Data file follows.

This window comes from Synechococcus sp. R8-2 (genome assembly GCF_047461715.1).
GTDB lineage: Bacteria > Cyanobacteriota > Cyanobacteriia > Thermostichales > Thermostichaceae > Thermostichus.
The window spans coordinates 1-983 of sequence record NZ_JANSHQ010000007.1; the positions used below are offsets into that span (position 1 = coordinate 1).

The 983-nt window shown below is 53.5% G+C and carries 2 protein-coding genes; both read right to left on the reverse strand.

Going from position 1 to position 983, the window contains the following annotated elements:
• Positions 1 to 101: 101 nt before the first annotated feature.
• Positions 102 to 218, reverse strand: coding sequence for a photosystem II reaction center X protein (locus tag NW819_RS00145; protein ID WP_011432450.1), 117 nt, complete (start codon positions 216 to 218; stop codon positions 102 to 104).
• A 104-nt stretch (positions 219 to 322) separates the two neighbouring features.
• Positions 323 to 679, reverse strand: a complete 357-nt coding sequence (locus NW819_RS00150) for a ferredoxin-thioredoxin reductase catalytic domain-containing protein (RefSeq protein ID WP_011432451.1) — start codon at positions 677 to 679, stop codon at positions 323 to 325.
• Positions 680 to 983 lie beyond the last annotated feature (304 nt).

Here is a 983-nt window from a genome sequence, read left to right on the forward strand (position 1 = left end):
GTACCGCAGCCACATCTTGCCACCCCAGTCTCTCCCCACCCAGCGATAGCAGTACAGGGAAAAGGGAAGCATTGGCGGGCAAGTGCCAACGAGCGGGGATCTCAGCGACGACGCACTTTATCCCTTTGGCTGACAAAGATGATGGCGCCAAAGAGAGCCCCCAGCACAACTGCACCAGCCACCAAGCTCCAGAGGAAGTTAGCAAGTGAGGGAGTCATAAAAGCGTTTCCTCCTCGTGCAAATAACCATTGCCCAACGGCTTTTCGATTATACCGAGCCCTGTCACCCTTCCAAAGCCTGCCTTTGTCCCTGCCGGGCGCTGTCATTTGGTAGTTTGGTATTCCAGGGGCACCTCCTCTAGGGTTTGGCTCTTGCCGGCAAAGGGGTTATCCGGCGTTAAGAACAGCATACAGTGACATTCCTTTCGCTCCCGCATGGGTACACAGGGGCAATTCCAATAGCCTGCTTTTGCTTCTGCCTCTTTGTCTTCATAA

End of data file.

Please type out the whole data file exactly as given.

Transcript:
This window comes from Synechococcus sp. R8-2 (genome assembly GCF_047461715.1).
GTDB lineage: Bacteria > Cyanobacteriota > Cyanobacteriia > Thermostichales > Thermostichaceae > Thermostichus.
The window spans coordinates 1-983 of sequence record NZ_JANSHQ010000007.1; the positions used below are offsets into that span (position 1 = coordinate 1).

The 983-nt window shown below is 53.5% G+C and carries 2 protein-coding genes; both read right to left on the reverse strand.

Going from position 1 to position 983, the window contains the following annotated elements:
• Positions 1 to 101: 101 nt before the first annotated feature.
• Positions 102 to 218, reverse strand: coding sequence for a photosystem II reaction center X protein (locus tag NW819_RS00145; protein ID WP_011432450.1), 117 nt, complete (start codon positions 216 to 218; stop codon positions 102 to 104).
• A 104-nt stretch (positions 219 to 322) separates the two neighbouring features.
• Positions 323 to 679, reverse strand: a complete 357-nt coding sequence (locus NW819_RS00150) for a ferredoxin-thioredoxin reductase catalytic domain-containing protein (RefSeq protein ID WP_011432451.1) — start codon at positions 677 to 679, stop codon at positions 323 to 325.
• Positions 680 to 983 lie beyond the last annotated feature (304 nt).

Here is a 983-nt window from a genome sequence, read left to right on the forward strand (position 1 = left end):
GTACCGCAGCCACATCTTGCCACCCCAGTCTCTCCCCACCCAGCGATAGCAGTACAGGGAAAAGGGAAGCATTGGCGGGCAAGTGCCAACGAGCGGGGATCTCAGCGACGACGCACTTTATCCCTTTGGCTGACAAAGATGATGGCGCCAAAGAGAGCCCCCAGCACAACTGCACCAGCCACCAAGCTCCAGAGGAAGTTAGCAAGTGAGGGAGTCATAAAAGCGTTTCCTCCTCGTGCAAATAACCATTGCCCAACGGCTTTTCGATTATACCGAGCCCTGTCACCCTTCCAAAGCCTGCCTTTGTCCCTGCCGGGCGCTGTCATTTGGTAGTTTGGTATTCCAGGGGCACCTCCTCTAGGGTTTGGCTCTTGCCGGCAAAGGGGTTATCCGGCGTTAAGAACAGCATACAGTGACATTCCTTTCGCTCCCGCATGGGTACACAGGGGCAATTCCAATAGCCTGCTTTTGCTTCTGCCTCTTTGTCTTCATAA